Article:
What was often at issue was not property, supported by law, against noproperty;it was alternative definitions of property-rights: for the landowner,enclosure; for the cottager, common rights; for the forest officialdom,'preserved grounds' for the deer; for the foresters, the fight to take turfs. For as long as it remained possible, the ruled - if they could find a purse and a lawyer - would actually fight for their rights by means of law; occasionally the copyholders, resting upon the precedents of sixteenth-century law, could actually win a case. When it ceased to be possible to continue the fight at law,men still felt a sense of legal wrong: the propertied had obtained their power by illegitimate means.As I wrote many years ago in an article about Thompson's conception of the rule of law, which he articulated as an afterward to Whigs and Hunters, "[t]he enclosure laws took away property rights - specifically, common-use rights - from those who traditionally had foraged and grazed their animals on the commons, and gave those rights to other, politically powerful individuals who already possessed a great deal of property." Daniel H. Cole, "'An Unqualified Public Good:' : E.P. Thompson and the Rule of Law," 28(2) Journal of Law & Society 177, 180 (2001).
This past week, the U.S. Supreme Court upheld legislation with precisely the same effect in Golan et al. v. Holder, 2012 U.S. LEXIS 907 (2012) (full opinion available here). In a 6-2 decision (Justice Kagan did not participate in the ruling because she had worked on the case as Soliciter General before she joined the Court), the Court upheld section 514 of the Uruguay Round Agreements Act, 17 U.S.C. sec. 104A, 109(a), which sought to improve US compliance with the Berne Convention for the Protection of Literary and Artistic Works (in effect since 1886) by expanding US copyright protection to works that have long been in the "public domain" under US law. Traditionally, the US only recognized intellectual property of foreign writers and artists if their works were published in this country or their home countries granted reciprocal rights to US writers and artists.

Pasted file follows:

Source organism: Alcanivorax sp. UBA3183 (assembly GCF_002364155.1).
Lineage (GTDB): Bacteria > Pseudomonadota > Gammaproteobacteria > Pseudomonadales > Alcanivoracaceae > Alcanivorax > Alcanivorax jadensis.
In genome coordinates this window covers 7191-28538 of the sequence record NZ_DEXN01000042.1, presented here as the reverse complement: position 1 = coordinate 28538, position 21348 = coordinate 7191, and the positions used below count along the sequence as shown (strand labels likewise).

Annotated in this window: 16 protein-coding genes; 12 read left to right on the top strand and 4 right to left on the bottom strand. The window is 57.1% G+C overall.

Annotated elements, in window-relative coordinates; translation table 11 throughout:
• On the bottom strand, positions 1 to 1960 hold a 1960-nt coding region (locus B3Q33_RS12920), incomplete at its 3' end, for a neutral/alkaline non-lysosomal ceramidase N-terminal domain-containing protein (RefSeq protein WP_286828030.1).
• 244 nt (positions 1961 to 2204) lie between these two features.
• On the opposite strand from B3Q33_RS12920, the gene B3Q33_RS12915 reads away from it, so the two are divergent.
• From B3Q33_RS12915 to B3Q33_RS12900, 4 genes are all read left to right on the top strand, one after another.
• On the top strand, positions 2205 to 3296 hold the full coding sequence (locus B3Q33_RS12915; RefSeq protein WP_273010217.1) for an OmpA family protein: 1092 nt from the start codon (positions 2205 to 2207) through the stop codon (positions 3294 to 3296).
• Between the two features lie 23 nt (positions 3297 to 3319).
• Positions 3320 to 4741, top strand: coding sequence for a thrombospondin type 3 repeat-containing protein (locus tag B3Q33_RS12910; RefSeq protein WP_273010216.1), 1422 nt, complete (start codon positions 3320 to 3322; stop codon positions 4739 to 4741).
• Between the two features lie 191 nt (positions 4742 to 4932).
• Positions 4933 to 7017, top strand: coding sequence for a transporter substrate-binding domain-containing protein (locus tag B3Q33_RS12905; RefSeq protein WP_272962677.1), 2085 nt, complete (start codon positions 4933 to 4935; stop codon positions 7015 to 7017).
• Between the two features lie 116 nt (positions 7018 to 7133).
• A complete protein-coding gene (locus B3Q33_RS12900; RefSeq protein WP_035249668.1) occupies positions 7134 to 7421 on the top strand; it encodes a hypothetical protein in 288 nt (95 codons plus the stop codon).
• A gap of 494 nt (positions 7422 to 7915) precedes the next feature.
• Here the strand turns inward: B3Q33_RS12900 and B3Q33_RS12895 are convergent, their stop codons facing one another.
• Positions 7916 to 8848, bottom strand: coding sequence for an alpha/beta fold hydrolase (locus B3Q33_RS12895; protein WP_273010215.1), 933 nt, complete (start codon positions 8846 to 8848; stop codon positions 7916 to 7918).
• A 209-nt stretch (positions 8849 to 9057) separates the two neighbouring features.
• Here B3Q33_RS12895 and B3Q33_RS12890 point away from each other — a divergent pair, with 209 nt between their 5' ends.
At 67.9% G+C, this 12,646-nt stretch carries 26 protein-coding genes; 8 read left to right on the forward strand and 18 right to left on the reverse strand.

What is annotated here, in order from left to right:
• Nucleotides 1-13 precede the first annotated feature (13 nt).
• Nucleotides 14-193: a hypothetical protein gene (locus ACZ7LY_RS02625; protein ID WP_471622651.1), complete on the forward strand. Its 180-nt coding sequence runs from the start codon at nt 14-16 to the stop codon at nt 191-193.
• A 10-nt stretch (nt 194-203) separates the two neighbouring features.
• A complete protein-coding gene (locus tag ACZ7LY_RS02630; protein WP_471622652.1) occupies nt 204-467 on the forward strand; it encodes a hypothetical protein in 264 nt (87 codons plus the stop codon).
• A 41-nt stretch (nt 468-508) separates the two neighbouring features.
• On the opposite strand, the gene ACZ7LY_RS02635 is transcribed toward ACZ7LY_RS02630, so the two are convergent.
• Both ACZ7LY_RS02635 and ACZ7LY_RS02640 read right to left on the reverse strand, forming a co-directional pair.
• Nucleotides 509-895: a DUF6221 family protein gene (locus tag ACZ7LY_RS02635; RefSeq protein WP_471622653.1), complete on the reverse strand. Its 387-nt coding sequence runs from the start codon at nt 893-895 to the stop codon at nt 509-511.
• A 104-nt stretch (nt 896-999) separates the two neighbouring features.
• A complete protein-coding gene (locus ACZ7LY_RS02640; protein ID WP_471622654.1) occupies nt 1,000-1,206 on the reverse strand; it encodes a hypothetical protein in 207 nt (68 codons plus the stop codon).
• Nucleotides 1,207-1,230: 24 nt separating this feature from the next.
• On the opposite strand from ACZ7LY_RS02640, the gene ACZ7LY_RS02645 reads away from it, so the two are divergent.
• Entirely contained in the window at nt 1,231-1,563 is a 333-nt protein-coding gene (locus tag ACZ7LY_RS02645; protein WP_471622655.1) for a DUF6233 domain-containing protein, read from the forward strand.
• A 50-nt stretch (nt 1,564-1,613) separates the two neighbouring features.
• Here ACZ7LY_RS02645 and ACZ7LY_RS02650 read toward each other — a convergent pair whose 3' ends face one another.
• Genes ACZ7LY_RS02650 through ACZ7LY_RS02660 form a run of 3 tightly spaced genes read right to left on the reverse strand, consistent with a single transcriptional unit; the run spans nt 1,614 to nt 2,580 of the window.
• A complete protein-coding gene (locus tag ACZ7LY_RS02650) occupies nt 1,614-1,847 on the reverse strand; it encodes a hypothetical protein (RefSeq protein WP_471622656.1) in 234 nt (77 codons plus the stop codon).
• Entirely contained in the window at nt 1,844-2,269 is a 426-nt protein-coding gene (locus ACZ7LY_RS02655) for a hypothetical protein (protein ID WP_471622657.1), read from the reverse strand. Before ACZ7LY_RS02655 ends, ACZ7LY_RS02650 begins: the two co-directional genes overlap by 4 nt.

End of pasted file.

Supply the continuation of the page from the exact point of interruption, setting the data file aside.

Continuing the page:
The Court's ruling is just the latest example of its unwillingness to set limits on the intellectual property rights under the Copyright Clause (see Eldred v. Ashcroft, 537 US 186 (2003)), and is already being criticized by constitutional and intellectual property scholars (including my IU colleague Gerard Magliocca, from the Robert H. McKinney School of Law in Indianapolis, here). Effectively, the Court held that Congress can take remove works from the public domain, giving their creators monopoly property rights, thereby raising the cost of use by others, including the symphony orchestras and individual musicians who were among the petitioners arguing that the law was unconstitutional. The named petitioner in the case, Lawrence Golan, is a Professor of Music and conductor of the symphony orchestra at the University of Denver. His long and ultimately unsuccessful battle against the Uruguay Round Agreements Act is chronicled here, in an article that also clearly explains what was at stake for musicians, scholars, and students in the US.
It is difficult to see how such a Uruguay Round Agreement Act furthers the purposes of the US Constitution's Copyright Clause (Art. I, sec. 8) which gives Congress the authority: "To promote the Progress of Science and useful Arts, by securing for limited Times to Authors and Inventors the exclusive Right to their respective Writings and Discoveries." The progress of science and useful Arts cannot possibly be promoted by the post hoc granting copyrights to writers and artists whose works have long been in public domain and who are long dead. It seems unlikely that Stravinsky, Virginia Woolfe, or Picasso will be taking advantage of the new incentives Congress has created for them. But their estates and descendants will profit at the expense of artists, musicians, and students in the US. Meanwhile, the Act does nothing to increase protections for current or future generations of artists, composers, and writers. The effects are purely redistributional, and in ways that do not obviously improve social welfare.